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## Get ready for 8th grade

### Unit 4: Lesson 2

Polygons on the coordinate plane- Drawing a quadrilateral on the coordinate plane example
- Drawing polygons with coordinates
- Area of a parallelogram on the coordinate plane
- Area and perimeter on the coordinate plane
- Coordinates of a missing vertex
- Example of shapes on a coordinate plane
- Dimensions of a rectangle from coordinates
- Coordinates of rectangle example
- Quadrilateral problems on the coordinate plane
- Quadrilateral problems on the coordinate plane
- Parallelogram on the coordinate plane

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# Drawing a quadrilateral on the coordinate plane example

CCSS.Math:

Sal draws a quadrilateral on the coordinate plane using the coordinates of its vertices. Created by Sal Khan.

## Want to join the conversation?

- Umm...well this video doesn't really help understand "Drawing polygons with coordinates"....I'm still pretty confused.....(7 votes)
- One vertice is one of the points of a shape, whether that be a square, rhombus, etc. So if you place a vertice of one of the lines at one point and the other vertice of the line at another point (on a quadrilateral), you have formed one of four lines. And you overlap these until you make your shape!(2 votes)

- One of the exercicies asked me to do an hexagon. But I can only make 3 dots. Help !(7 votes)
- Meaning? I might be able to help. Does it ask for three dots or another way. You might be understaning it wrond. Check again and them tell us what is says. Or press Ctrl and PrtSc and paste the image here. You can also send the link here. Or never mind about the link.(2 votes)

- How do you know which goes where?(6 votes)
- at0:22I thought I was going blind.

Am I the only one who thought that?(3 votes) - I don't understand can someone explain(3 votes)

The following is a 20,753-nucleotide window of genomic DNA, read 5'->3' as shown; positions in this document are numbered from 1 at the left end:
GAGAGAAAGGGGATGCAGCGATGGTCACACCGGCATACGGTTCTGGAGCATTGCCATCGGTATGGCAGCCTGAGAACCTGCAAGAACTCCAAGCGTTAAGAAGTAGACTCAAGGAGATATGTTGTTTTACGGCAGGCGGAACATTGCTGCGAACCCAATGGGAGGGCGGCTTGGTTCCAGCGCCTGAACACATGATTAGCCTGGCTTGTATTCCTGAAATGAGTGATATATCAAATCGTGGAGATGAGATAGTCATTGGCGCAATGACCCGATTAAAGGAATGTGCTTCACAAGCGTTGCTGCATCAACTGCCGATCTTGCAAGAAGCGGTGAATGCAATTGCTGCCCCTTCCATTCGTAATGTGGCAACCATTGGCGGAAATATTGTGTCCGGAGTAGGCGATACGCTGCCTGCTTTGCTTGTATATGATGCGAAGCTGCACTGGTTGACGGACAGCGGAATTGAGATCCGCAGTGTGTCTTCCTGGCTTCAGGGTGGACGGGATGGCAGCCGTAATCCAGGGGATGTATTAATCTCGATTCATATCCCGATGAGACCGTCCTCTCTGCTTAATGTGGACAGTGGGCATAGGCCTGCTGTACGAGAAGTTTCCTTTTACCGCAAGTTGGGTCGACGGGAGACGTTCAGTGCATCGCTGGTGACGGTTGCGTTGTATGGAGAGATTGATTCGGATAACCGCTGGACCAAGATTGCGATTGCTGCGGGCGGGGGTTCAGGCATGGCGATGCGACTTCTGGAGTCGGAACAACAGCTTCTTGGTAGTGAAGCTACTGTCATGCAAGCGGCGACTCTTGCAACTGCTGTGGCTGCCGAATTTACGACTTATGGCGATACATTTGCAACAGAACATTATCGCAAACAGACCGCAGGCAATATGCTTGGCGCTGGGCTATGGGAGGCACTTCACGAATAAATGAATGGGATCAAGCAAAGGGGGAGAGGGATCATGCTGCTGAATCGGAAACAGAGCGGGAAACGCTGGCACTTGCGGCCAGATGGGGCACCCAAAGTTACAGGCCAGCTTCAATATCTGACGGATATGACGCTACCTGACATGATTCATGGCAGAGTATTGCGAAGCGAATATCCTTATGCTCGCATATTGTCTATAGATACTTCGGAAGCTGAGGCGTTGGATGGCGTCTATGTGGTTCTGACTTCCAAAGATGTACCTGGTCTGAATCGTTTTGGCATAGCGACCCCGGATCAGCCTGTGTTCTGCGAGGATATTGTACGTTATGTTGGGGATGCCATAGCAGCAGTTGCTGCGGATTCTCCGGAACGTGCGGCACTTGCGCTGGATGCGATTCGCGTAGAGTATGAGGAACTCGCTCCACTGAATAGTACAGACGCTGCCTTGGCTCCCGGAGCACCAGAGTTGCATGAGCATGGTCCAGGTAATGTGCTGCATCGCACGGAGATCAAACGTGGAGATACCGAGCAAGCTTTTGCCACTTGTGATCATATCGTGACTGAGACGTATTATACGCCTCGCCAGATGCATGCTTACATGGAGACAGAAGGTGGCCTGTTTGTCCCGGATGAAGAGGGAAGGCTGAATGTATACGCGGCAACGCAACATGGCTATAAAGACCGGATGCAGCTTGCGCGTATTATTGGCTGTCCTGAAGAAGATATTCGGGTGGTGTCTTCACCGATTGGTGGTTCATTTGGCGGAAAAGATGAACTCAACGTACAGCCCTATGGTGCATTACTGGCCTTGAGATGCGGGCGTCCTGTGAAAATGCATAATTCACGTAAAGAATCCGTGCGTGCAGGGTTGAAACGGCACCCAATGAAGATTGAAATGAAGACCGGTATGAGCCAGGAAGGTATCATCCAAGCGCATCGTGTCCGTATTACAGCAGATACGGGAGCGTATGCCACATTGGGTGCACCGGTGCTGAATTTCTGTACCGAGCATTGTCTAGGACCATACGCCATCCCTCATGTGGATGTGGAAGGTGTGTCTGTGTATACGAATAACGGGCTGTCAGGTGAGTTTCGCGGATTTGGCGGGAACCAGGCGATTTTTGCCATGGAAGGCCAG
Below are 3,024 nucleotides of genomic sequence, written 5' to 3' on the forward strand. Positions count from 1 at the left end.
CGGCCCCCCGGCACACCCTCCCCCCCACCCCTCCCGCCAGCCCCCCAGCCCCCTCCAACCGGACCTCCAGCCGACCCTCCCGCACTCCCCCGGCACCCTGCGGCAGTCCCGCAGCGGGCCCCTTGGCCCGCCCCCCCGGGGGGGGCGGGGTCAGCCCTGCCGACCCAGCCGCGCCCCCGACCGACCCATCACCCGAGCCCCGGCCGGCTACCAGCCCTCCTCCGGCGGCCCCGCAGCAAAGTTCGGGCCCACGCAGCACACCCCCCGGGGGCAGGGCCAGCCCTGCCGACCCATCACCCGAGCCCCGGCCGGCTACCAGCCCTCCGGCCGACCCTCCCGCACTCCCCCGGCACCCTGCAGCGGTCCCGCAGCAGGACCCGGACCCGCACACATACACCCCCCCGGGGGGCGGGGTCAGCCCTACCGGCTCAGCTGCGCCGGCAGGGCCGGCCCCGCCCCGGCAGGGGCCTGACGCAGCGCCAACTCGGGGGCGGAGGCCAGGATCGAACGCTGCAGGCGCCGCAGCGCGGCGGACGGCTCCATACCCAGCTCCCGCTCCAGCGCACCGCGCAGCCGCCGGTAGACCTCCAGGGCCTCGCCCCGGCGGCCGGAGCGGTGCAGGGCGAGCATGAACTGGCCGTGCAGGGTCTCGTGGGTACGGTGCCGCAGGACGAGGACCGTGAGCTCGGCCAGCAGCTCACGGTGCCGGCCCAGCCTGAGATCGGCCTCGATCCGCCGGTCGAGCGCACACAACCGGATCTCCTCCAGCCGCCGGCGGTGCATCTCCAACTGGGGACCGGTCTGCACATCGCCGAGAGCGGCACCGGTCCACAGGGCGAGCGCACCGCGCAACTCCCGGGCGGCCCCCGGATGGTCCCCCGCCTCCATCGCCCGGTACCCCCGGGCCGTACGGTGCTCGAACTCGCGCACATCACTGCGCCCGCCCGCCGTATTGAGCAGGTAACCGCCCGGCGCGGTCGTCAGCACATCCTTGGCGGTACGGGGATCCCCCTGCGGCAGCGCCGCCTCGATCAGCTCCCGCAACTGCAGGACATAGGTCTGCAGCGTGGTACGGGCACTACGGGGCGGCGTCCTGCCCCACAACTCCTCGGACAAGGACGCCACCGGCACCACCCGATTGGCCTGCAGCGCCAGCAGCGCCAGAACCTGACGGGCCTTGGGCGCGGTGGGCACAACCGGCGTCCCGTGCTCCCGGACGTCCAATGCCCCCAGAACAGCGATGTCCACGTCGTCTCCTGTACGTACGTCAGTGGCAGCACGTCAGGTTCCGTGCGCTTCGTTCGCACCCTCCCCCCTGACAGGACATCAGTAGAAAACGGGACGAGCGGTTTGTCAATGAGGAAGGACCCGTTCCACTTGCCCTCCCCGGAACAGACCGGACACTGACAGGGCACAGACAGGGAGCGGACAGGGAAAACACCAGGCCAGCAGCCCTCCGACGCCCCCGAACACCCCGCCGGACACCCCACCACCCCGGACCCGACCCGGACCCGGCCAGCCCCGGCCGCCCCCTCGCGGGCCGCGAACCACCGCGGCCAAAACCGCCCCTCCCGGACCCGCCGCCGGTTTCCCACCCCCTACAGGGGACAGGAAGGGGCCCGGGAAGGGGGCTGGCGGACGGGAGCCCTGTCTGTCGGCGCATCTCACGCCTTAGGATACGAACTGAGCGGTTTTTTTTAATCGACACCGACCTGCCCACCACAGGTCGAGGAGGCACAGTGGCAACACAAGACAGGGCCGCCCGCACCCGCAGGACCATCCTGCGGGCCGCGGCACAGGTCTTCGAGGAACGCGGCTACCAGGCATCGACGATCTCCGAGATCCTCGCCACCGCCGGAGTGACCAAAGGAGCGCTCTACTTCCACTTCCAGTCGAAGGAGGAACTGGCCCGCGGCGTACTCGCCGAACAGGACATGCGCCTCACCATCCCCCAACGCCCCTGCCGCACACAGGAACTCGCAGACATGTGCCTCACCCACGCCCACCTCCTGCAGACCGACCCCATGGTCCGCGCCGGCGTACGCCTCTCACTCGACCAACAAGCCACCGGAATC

- Let's start off by understanding the points.

In (3,-8), 3 will always be x and -8 y. So now you know how to understand them, let's start to make the shape. Basically, you will place a green dot in the place where it will be in a position 3 units across, and -8 units high. After placing all the points, you will see you have made a shape.(3 votes)

- I know how to spot the answer but i'am confused how to make the shapes in your videos you should add more details like the video was only 1 minute can you do that and make another better video please?(4 votes)
- Don't polygons have 4 sides?(2 votes)
- No, any shape without curved or not closed sides are polygons. It's not just limited to shapes with 4 sides.(5 votes)

- What are the order of the quadrants again.(3 votes)
- Here is the quadrant orders:

I = Top Right

II = Top Left

III = Bottom Left

IV = Bottom Right

The quadrants are separated by the x and y axis. If one is in the middle of an axis point, you can consider that to be**in between two numbers**. Hope this helps! -Johnny Unidas(2 votes)

- I'm still having a little bit of trouble with this.(2 votes)
- Ok, so this can be a tough one, but it's rather simple! What you are doing is finding the points and connecting them to other points to create a shape.(3 votes)

- how do we answer the question(2 votes)

## Video transcript

Use the line segments below
to create a quadrilateral, so a four-sided figure,
with vertices at the following points. So they give us four
coordinates right over here. So those have to
be where the sides of our quadrilateral intersect. So one is at the point 0, 9. So our x-coordinate is 0. So we're at 0. And then our y-coordinate, or
our vertical coordinate, is 9. So we need to have a
vertex right over here. Now, the next one
is at 0, negative 7. So let me just put
something here. We can later rearrange it to
see what actually makes sense. Then we have 8, negative 7. So 8, negative 7
Is right over here. It feels like this
might be the right edge. So I'll put its other point
right at 8, negative 7. And then finally, 8 comma 0. Well, 8 comma 0 Is
right over here. So it looks like I have a point
on every one of the vertices. So now I just have to
connect to these two, and I'll have a
four-sided figure. So let me take this there,
bring this one over. And let me move this one up,
and then bring this one down. And there you have it. I think I've got
my quadrilateral.